(2/1/16) Larry Flynt is a genius. Having taken a $2,000 investment in an Ohio bar and turned it into a publishing empire valued in the hundreds of millions would be reason enough to hang the G-label on him, but the more valuable accomplishments of Mr. Flynt’s career are found in the social and legal battles he initiated to protect expressive and sexual freedoms in America. It wasn’t always pretty–and there were certainly tragic casualties along the way–but his inspired efforts helped an entire generation (and hopefully, many more to come) define a clear line between personal rights and government interference. He could have just let his bar go bankrupt, but no, he had a different idea instead. Genius.
Ironically, while a lot of progress has been made in defining sexual freedoms, Americans still cannot agree on what “sex” itself is. Images of a U.S. President wagging his finger and fiercely proclaiming, “Ah did nawt have sex-shul relations with that woman” might be a semi-humorous example of this dilemma in practice (even if just a self-serving one), but apparently it’s just the tip of something bigger.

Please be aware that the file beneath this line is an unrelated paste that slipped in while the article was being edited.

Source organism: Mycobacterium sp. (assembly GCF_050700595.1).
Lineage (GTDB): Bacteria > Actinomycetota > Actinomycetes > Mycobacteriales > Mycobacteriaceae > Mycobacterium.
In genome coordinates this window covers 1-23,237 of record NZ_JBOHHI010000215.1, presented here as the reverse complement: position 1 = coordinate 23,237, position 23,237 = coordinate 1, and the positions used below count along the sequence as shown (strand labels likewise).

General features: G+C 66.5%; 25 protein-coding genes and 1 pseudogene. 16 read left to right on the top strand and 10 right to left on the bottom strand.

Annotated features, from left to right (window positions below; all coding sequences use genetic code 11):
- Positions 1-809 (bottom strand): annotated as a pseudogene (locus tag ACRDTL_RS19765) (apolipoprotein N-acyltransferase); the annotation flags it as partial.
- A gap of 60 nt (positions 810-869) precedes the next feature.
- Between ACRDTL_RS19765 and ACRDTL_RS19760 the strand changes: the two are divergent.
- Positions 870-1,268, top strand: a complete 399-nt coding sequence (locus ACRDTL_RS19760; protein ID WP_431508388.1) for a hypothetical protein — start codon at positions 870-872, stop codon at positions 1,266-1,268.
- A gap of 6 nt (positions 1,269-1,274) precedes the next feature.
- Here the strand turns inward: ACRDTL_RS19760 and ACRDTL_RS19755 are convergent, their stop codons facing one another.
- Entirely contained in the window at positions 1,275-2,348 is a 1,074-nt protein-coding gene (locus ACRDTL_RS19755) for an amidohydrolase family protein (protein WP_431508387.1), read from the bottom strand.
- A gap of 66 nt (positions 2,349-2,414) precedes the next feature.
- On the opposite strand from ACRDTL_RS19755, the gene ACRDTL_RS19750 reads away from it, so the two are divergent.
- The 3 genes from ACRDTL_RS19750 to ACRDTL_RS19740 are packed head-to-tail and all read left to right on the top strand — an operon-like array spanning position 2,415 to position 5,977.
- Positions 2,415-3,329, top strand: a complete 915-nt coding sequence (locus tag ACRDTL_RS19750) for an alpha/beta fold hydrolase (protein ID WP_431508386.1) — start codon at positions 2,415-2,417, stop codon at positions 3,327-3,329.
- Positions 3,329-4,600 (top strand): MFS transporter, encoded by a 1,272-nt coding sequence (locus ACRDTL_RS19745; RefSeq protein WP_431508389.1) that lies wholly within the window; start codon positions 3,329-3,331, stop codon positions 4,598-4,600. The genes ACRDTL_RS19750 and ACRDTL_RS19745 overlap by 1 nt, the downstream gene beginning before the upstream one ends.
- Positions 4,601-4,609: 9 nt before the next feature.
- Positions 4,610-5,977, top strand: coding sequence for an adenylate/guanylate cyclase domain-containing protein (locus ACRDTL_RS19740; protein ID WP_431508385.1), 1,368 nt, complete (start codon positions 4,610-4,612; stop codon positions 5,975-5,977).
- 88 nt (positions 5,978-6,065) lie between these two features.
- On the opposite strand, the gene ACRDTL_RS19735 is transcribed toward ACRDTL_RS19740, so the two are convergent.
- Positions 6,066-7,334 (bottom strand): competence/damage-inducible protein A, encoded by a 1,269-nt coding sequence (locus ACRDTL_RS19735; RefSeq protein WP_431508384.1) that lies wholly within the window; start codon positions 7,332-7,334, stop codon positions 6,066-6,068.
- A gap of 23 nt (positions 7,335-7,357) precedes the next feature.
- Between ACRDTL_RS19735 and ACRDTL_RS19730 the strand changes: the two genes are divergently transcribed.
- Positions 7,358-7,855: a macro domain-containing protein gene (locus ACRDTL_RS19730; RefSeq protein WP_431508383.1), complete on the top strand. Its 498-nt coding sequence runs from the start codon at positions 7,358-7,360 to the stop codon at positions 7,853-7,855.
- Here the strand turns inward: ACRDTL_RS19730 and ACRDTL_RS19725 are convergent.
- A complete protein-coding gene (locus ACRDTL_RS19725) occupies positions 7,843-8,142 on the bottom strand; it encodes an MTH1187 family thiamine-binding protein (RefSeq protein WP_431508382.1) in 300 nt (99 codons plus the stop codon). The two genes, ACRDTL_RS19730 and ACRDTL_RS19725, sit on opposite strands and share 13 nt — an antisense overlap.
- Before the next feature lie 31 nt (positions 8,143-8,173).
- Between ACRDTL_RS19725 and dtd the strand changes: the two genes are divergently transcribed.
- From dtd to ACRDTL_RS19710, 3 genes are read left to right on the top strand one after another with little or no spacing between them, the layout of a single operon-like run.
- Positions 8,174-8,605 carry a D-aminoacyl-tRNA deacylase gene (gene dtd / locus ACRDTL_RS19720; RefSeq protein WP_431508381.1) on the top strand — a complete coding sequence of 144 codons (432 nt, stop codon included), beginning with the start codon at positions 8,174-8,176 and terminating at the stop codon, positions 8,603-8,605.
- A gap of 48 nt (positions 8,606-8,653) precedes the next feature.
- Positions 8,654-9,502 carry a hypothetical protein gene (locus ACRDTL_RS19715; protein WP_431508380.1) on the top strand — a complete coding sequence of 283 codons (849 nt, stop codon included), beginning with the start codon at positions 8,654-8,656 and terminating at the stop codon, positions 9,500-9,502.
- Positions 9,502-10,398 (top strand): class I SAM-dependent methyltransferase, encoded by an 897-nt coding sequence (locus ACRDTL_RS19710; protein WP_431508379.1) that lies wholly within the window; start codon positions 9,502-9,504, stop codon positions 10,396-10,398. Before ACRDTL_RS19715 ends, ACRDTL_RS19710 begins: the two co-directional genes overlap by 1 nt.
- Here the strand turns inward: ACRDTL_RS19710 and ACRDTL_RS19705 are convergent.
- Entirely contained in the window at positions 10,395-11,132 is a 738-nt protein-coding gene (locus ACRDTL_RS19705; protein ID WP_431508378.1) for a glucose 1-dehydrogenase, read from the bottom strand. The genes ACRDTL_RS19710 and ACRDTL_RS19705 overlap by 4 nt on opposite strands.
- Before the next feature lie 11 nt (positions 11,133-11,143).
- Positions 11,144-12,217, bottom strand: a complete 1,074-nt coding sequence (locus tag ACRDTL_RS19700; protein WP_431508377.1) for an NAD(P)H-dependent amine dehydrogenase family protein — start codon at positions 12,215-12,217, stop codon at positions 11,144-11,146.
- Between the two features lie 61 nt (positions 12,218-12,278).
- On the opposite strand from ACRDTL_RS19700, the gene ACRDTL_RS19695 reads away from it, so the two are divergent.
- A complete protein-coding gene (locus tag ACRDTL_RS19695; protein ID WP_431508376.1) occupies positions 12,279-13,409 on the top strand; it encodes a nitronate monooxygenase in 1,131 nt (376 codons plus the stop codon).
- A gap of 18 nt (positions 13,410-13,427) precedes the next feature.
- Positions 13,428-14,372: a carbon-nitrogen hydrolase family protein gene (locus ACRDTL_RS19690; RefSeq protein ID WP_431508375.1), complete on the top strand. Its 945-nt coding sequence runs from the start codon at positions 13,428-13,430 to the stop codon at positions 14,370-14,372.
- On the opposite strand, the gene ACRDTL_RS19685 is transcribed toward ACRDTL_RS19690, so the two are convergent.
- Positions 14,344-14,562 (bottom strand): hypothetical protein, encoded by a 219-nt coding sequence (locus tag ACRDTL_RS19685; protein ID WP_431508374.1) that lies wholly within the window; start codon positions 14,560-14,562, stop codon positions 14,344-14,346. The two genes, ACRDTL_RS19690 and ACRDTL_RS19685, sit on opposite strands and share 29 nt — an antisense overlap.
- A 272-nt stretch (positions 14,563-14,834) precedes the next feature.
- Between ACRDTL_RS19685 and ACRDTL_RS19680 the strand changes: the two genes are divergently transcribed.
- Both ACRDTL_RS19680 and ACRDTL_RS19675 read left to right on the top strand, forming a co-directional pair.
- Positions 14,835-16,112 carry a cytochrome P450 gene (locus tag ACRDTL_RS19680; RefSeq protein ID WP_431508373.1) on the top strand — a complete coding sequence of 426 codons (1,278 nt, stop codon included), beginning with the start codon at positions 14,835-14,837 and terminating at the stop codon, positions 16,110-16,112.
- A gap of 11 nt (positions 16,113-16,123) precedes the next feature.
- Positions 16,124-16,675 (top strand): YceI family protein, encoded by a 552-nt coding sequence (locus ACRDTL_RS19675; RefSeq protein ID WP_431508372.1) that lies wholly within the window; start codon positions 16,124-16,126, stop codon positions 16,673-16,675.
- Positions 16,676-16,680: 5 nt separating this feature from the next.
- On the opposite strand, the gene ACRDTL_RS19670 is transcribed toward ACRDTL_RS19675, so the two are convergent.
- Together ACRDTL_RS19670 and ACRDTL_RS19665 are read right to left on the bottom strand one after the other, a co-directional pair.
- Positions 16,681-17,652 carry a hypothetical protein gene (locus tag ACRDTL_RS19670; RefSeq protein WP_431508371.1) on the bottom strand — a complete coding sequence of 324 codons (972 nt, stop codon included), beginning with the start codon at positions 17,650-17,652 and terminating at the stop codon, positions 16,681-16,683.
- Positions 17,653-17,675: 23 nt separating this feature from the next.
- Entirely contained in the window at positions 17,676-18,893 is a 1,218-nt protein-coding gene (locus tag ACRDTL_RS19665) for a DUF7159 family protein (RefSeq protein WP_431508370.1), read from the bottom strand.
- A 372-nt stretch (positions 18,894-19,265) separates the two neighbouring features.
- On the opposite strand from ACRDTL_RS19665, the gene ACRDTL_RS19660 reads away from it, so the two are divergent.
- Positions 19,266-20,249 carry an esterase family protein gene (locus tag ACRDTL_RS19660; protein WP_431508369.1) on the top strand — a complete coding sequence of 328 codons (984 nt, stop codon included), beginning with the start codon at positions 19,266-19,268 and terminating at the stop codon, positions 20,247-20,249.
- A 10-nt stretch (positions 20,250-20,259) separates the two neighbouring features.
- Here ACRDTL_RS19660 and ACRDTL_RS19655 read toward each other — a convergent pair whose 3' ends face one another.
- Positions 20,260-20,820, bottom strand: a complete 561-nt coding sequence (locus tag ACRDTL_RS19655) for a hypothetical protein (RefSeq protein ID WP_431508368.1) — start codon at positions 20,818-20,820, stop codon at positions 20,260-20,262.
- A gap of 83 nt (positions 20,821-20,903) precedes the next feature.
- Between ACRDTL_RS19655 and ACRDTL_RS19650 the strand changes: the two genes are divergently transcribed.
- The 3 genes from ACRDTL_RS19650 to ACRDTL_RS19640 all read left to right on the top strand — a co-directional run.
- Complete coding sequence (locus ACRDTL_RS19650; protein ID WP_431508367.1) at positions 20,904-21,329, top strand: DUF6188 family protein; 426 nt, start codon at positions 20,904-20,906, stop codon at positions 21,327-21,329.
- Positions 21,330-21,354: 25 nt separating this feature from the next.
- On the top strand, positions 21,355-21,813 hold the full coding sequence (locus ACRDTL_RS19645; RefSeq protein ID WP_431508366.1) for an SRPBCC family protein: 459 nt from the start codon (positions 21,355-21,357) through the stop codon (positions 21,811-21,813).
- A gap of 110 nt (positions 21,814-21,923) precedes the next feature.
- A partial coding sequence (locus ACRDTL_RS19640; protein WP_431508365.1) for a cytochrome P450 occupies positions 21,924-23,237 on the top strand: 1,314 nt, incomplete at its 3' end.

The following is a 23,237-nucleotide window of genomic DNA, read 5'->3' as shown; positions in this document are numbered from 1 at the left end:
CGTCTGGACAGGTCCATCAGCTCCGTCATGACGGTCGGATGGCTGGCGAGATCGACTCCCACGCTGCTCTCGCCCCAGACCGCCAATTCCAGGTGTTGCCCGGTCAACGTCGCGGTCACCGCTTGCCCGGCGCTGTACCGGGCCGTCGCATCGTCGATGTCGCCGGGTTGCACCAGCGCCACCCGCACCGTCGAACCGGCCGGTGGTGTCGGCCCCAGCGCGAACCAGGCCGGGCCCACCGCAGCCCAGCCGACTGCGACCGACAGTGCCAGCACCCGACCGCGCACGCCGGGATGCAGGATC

Among a wide range of adult males and females, a recent study by the Kinsey Institute found that there was a significant lack of consensus on what kind of behaviors are actually being defined as sex. While the basic peg-A-into-slot-B notion (penile-vaginal contact) seems safely inside the bin, all bets are off when it comes to just about anything else.
For example, fewer people concurred that it constituted having sex even in penile-vaginal scenarios if the male didn’t orgasm. Additionally, the study found that 20% didn’t agree that anal intercourse constituted sex and 30% felt that oral activities shouldn’t be included in the definition. Perhaps not so surprisingly, about 50% of those surveyed stated that masturbatory behaviors did not qualify as sex, even if the contact was performed by someone else. The bottom line: What seems to be a fairly simple concept in principle is apparently anything but. The question is: Is that a “good” or a “bad” thing? While there are certainly medical and educational ramifications in these findings, the social and legal aspects merit attention and serious discussion as well.
Diversity is a productive ingredient in any evolved society, but divisiveness tends to create a vacuum that is often filled with reactive shortsightedness–and sometimes worse. Just ask Larry Flynt.
What say you?